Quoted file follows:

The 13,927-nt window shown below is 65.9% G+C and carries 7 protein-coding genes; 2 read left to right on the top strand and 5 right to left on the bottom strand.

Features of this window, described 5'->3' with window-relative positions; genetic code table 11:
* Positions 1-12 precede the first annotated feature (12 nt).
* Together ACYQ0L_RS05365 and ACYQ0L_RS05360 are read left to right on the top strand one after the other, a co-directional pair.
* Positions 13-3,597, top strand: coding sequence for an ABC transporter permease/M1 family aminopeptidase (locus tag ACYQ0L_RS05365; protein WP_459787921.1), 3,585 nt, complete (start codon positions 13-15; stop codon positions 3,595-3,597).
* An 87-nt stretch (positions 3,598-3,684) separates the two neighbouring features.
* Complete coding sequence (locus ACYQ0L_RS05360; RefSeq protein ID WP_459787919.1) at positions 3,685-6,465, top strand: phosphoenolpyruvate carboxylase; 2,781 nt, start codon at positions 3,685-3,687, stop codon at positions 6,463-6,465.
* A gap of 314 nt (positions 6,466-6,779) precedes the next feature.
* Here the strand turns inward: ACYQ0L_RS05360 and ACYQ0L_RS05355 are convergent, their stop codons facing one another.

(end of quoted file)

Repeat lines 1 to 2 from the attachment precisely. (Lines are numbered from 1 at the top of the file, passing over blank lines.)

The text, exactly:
The 13,927-nt window shown below is 65.9% G+C and carries 7 protein-coding genes; 2 read left to right on the top strand and 5 right to left on the bottom strand.

Features of this window, described 5'->3' with window-relative positions; genetic code table 11: